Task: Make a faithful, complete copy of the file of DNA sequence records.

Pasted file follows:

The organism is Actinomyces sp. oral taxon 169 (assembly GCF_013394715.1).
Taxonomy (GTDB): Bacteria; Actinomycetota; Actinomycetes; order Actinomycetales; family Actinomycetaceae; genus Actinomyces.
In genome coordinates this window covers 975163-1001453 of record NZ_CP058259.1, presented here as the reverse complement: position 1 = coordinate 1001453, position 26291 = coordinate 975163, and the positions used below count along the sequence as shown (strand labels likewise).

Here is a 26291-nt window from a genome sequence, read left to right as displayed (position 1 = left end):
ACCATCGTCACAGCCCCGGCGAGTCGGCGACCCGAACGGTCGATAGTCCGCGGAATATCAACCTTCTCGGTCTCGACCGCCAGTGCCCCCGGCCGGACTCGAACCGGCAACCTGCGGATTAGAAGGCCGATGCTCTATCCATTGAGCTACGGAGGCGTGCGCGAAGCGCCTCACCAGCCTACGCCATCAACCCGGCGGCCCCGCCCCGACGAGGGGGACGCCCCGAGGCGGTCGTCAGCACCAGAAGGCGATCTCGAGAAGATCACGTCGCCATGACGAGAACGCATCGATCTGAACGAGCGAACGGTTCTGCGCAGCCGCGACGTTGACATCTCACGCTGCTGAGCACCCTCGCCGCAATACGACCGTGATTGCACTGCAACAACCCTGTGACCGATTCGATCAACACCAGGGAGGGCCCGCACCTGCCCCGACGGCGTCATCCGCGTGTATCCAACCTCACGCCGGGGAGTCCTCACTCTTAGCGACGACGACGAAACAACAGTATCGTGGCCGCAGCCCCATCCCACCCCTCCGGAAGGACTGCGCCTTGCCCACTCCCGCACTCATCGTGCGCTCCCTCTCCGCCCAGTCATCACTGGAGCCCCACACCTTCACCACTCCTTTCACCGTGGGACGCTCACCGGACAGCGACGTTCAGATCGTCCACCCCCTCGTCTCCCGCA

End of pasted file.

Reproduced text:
The organism is Actinomyces sp. oral taxon 169 (assembly GCF_013394715.1).
Taxonomy (GTDB): Bacteria; Actinomycetota; Actinomycetes; order Actinomycetales; family Actinomycetaceae; genus Actinomyces.
In genome coordinates this window covers 975163-1001453 of record NZ_CP058259.1, presented here as the reverse complement: position 1 = coordinate 1001453, position 26291 = coordinate 975163, and the positions used below count along the sequence as shown (strand labels likewise).

Here is a 26291-nt window from a genome sequence, read left to right as displayed (position 1 = left end):
ACCATCGTCACAGCCCCGGCGAGTCGGCGACCCGAACGGTCGATAGTCCGCGGAATATCAACCTTCTCGGTCTCGACCGCCAGTGCCCCCGGCCGGACTCGAACCGGCAACCTGCGGATTAGAAGGCCGATGCTCTATCCATTGAGCTACGGAGGCGTGCGCGAAGCGCCTCACCAGCCTACGCCATCAACCCGGCGGCCCCGCCCCGACGAGGGGGACGCCCCGAGGCGGTCGTCAGCACCAGAAGGCGATCTCGAGAAGATCACGTCGCCATGACGAGAACGCATCGATCTGAACGAGCGAACGGTTCTGCGCAGCCGCGACGTTGACATCTCACGCTGCTGAGCACCCTCGCCGCAATACGACCGTGATTGCACTGCAACAACCCTGTGACCGATTCGATCAACACCAGGGAGGGCCCGCACCTGCCCCGACGGCGTCATCCGCGTGTATCCAACCTCACGCCGGGGAGTCCTCACTCTTAGCGACGACGACGAAACAACAGTATCGTGGCCGCAGCCCCATCCCACCCCTCCGGAAGGACTGCGCCTTGCCCACTCCCGCACTCATCGTGCGCTCCCTCTCCGCCCAGTCATCACTGGAGCCCCACACCTTCACCACTCCTTTCACCGTGGGACGCTCACCGGACAGCGACGTTCAGATCGTCCACCCCCTCGTCTCCCGCA